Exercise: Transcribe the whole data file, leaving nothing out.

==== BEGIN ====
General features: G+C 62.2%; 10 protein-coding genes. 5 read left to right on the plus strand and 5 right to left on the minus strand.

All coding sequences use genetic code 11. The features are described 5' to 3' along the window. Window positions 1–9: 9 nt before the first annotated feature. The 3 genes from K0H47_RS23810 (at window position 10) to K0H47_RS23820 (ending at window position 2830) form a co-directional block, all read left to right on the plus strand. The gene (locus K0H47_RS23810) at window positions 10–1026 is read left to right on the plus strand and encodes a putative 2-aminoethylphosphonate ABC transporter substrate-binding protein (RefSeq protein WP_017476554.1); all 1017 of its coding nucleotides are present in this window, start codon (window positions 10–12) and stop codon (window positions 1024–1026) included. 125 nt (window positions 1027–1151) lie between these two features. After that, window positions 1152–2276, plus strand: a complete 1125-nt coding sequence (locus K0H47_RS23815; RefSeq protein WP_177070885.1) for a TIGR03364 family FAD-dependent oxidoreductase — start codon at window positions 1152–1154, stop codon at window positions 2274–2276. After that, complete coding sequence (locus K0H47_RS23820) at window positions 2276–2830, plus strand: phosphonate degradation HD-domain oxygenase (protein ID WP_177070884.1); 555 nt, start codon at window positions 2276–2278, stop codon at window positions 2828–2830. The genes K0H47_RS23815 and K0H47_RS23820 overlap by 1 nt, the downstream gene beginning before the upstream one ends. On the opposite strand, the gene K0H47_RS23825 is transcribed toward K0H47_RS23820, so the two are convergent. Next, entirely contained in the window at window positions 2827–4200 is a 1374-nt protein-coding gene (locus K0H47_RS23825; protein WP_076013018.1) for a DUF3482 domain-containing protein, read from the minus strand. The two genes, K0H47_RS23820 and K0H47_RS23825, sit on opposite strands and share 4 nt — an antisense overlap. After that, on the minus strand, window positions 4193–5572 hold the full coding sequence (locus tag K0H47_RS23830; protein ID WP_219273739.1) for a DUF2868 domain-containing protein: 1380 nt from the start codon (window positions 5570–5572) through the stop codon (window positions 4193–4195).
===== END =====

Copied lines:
General features: G+C 62.2%; 10 protein-coding genes. 5 read left to right on the plus strand and 5 right to left on the minus strand.

All coding sequences use genetic code 11. The features are described 5' to 3' along the window. Window positions 1–9: 9 nt before the first annotated feature. The 3 genes from K0H47_RS23810 (at window position 10) to K0H47_RS23820 (ending at window position 2830) form a co-directional block, all read left to right on the plus strand. The gene (locus K0H47_RS23810) at window positions 10–1026 is read left to right on the plus strand and encodes a putative 2-aminoethylphosphonate ABC transporter substrate-binding protein (RefSeq protein WP_017476554.1); all 1017 of its coding nucleotides are present in this window, start codon (window positions 10–12) and stop codon (window positions 1024–1026) included. 125 nt (window positions 1027–1151) lie between these two features. After that, window positions 1152–2276, plus strand: a complete 1125-nt coding sequence (locus K0H47_RS23815; RefSeq protein WP_177070885.1) for a TIGR03364 family FAD-dependent oxidoreductase — start codon at window positions 1152–1154, stop codon at window positions 2274–2276. After that, complete coding sequence (locus K0H47_RS23820) at window positions 2276–2830, plus strand: phosphonate degradation HD-domain oxygenase (protein ID WP_177070884.1); 555 nt, start codon at window positions 2276–2278, stop codon at window positions 2828–2830. The genes K0H47_RS23815 and K0H47_RS23820 overlap by 1 nt, the downstream gene beginning before the upstream one ends. On the opposite strand, the gene K0H47_RS23825 is transcribed toward K0H47_RS23820, so the two are convergent. Next, entirely contained in the window at window positions 2827–4200 is a 1374-nt protein-coding gene (locus K0H47_RS23825; protein WP_076013018.1) for a DUF3482 domain-containing protein, read from the minus strand. The two genes, K0H47_RS23820 and K0H47_RS23825, sit on opposite strands and share 4 nt — an antisense overlap. After that, on the minus strand, window positions 4193–5572 hold the full coding sequence (locus tag K0H47_RS23830; protein ID WP_219273739.1) for a DUF2868 domain-containing protein: 1380 nt from the start codon (window positions 5570–5572) through the stop codon (window positions 4193–4195).